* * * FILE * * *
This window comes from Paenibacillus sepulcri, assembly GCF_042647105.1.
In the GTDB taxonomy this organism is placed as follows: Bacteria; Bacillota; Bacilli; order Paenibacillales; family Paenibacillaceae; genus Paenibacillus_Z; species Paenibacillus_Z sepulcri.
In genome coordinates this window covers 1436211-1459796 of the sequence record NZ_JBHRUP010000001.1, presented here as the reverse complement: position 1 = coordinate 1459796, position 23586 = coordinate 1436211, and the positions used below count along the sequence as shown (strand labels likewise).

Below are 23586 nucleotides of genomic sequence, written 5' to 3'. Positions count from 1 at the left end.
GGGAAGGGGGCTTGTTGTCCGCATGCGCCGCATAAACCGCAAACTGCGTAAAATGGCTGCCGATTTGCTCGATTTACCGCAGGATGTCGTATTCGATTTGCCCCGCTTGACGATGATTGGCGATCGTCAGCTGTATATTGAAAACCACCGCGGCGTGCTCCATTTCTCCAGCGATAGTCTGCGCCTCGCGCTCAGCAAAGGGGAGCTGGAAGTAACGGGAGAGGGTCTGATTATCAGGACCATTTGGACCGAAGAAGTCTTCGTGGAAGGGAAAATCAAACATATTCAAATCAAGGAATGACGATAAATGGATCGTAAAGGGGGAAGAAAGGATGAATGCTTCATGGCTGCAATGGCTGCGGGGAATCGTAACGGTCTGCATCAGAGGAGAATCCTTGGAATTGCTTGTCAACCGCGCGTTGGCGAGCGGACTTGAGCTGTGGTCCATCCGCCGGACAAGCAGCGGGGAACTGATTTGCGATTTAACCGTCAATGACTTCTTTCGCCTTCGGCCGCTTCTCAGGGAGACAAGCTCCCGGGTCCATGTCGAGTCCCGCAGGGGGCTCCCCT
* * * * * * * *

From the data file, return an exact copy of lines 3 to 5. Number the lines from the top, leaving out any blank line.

In genome coordinates this window covers 1436211-1459796 of the sequence record NZ_JBHRUP010000001.1, presented here as the reverse complement: position 1 = coordinate 1459796, position 23586 = coordinate 1436211, and the positions used below count along the sequence as shown (strand labels likewise).

Below are 23586 nucleotides of genomic sequence, written 5' to 3'. Positions count from 1 at the left end.
GGGAAGGGGGCTTGTTGTCCGCATGCGCCGCATAAACCGCAAACTGCGTAAAATGGCTGCCGATTTGCTCGATTTACCGCAGGATGTCGTATTCGATTTGCCCCGCTTGACGATGATTGGCGATCGTCAGCTGTATATTGAAAACCACCGCGGCGTGCTCCATTTCTCCAGCGATAGTCTGCGCCTCGCGCTCAGCAAAGGGGAGCTGGAAGTAACGGGAGAGGGTCTGATTATCAGGACCATTTGGACCGAAGAAGTCTTCGTGGAAGGGAAAATCAAACATATTCAAATCAAGGAATGACGATAAATGGATCGTAAAGGGGGAAGAAAGGATGAATGCTTCATGGCTGCAATGGCTGCGGGGAATCGTAACGGTCTGCATCAGAGGAGAATCCTTGGAATTGCTTGTCAACCGCGCGTTGGCGAGCGGACTTGAGCTGTGGTCCATCCGCCGGACAAGCAGCGGGGAACTGATTTGCGATTTAACCGTCAATGACTTCTTTCGCCTTCGGCCGCTTCTCAGGGAGACAAGCTCCCGGGTCCATGTCGAGTCCCGCAGGGGGCTCCCCT